Wearable med tech arrives at a plateau in Asian market as barriers to use increase

November 17, 2016 – 12:32 PM | By Omar Ford | No comments yet

By Haky Moon, Staff Writer

SINGAPORE – The wearable med-tech space saw a heated flurry of activity over the last year across Asia, but enthusiasm has cooled considerably as the obstacles that lie ahead for the sector become more apparent.

Panelists speaking during the Asia Pacific Medtech Forum 2016 in Singapore emphasized that wearables will have to influence consumer behavior if they are to stay relevant.

“If you look at wearables now, they are not medical-grade devices. It’s very difficult for hospitals and practitioners to use them. From a start up point of view, we need to step up to meet that need as a hospital,” said Michel Birnbaum, entrepreneur-in-residence at NTUitive Pte Ltd., an innovation and enterprise company owned by Nanyang Technological University. “We need to raise our game as well, to get to the point where people consider us medical-graded.”

“Fitbit measures heartbeats of human beings and it measures heartbeats in wooden desks as well,” added Birnbuam.

Medical-device wearables tend to target one of the four most prevalent chronic illnesses: congestive heart failure, diabetes, hypertension and chronic obstructive pulmonary disease.

On average, three months after wearing a wearable, most users typically stop wearing them.

“What do you do with the results? That’s the bigger question and if health tech addresses that, that will make them exponentially gain more traction,” said Zubin Daruwalla, director at Pricewaterhousecoopers.

Case in point is San Francisco.-based Fitbit Inc., which announced its third-quarter earnings on Nov 3.

This year, the company’s revenue was up 23 percent, but its stock plummeted more than 30 percent in 10 minutes due to a dismal outlook for the fourth quarter.

Fitbit, founded by James Park and Eric Friedman, is known for its products of the same name, which are activity trackers, wireless-enabled wearable technology devices that measure data such as the number of steps walked, heart rate, quality of sleep, steps climbed and other personal metrics.

In the U.S., Fitbit devices are used in diabetes and weight management programs by two of the largest U.S. health insurers. Its corporate wellness program, where companies give employees Fitbit activity trackers to encourage healthier lifestyles, generates less than 10 percent of revenue at present, but is growing in volume.

In spite of working with the largest U.S. health insurers, sales of Fitbit has grown a meager two to five percent this year, compared to last year’s 94 percent growth.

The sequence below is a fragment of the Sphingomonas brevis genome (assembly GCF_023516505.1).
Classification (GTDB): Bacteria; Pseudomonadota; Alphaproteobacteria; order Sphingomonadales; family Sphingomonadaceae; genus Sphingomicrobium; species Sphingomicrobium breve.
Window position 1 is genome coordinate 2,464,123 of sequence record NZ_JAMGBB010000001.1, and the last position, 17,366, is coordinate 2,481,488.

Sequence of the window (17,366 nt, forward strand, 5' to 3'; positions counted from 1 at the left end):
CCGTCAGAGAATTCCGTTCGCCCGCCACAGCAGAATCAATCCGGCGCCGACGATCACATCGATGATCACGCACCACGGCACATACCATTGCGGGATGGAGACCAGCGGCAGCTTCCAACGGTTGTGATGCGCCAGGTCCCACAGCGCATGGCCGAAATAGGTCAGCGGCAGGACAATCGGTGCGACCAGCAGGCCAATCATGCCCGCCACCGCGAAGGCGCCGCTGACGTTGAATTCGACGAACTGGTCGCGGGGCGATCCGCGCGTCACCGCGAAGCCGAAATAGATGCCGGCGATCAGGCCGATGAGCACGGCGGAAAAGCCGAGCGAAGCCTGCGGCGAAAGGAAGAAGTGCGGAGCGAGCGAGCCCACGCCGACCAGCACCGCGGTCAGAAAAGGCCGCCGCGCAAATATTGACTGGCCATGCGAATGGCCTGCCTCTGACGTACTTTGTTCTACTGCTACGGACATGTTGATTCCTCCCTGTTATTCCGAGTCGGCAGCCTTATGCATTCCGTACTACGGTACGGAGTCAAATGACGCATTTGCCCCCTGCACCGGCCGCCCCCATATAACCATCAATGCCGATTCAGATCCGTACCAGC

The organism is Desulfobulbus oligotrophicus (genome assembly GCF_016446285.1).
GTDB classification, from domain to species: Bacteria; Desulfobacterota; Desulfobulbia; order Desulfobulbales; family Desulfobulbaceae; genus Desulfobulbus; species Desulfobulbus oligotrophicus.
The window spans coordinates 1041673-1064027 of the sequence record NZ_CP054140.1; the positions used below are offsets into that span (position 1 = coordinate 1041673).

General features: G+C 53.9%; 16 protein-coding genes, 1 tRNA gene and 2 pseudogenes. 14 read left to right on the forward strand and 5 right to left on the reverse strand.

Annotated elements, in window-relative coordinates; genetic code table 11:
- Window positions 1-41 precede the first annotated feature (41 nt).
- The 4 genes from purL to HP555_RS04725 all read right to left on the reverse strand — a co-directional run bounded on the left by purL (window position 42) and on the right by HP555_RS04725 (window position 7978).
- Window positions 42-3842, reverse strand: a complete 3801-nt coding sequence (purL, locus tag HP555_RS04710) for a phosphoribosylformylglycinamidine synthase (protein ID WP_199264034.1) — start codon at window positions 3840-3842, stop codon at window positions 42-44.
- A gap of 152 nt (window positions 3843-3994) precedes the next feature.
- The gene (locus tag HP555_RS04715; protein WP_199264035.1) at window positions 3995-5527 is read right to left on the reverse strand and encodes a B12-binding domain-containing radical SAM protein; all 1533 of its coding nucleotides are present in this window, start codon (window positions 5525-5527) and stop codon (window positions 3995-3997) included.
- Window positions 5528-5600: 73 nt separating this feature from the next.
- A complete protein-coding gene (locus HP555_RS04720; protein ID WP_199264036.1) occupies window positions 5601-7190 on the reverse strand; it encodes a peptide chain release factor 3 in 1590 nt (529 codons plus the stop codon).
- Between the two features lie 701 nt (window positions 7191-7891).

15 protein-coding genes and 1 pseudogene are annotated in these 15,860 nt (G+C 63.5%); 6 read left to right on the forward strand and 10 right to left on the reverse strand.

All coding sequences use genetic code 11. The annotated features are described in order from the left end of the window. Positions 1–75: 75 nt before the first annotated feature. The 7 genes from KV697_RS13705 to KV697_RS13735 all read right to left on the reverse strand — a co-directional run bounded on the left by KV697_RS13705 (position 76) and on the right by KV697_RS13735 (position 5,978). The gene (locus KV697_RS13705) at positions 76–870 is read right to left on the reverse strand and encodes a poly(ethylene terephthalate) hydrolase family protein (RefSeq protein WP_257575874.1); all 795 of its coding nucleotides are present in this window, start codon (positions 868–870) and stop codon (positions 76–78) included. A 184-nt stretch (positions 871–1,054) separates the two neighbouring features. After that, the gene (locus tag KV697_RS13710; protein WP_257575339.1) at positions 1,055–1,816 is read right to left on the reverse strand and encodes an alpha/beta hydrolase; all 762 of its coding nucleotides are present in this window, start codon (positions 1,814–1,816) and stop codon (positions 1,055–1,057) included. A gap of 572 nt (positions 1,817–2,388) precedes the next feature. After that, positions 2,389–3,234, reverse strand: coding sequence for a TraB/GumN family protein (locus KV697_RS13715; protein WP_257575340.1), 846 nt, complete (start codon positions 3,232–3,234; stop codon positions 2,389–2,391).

Currently, wearable devices are mostly being developed for two main market segments. These are largely for medical and fitness purposes. The former is specific to patients and the latter enjoys a wider user base.

89 percent of wearable products are wrist-worn, in a form of smartwatches, and used mainly for monitoring heart rate, sleep quality and activity ambient temperature. The rest are most commonly worn on the ears, eyes and clothing.

With the push to make these wearables ‘medical-grade’, companies like Fitbit will face regulatory hurdles, having to gain approvals by the U.S. Food and Drug Administration through rigorous clinical trials.

“Another barrier would be regulations but that will depend on the market,” said Birnbaum.

Despite dampened outlooks, a report by Pricewaterhousecoopers, ‘The Digital healthcare Leap’, published in August, predicts there will be an increasing influx of wearable solutions in emerging markets that will support demand for monitoring and tracking to be integrated into daily life.

Daruwalla, also an advisor for health tech start ups, pointed out that although wearables have hit a plateau, it hasn’t hindered innovation. He sees start ups emerging to address issues.

“From what I have observed, companies that I would say are gaining traction are ones that collate that data and then take that extra step, and do something with it,” said Daruwalla.

The current level of technology in wearables will have to be addressed, but the medical wearables market in Asia is expected to grow due to several factors.

These are a combination of a rise in health care spending by the government and individuals and a huge jump in diabetes and heart disease incidence.

The World Health Organization estimated that the number of annual cardiovascular events in China will increase by more than 50 percent by 2030. The number of people with diabetes in India is now at 67 million.

Imedia Research and the International Data Corp. predict this will push wearable device sales upwards to 13 million units in Japan by 2017 and a whopping 4.7 billion units in China by 2020.

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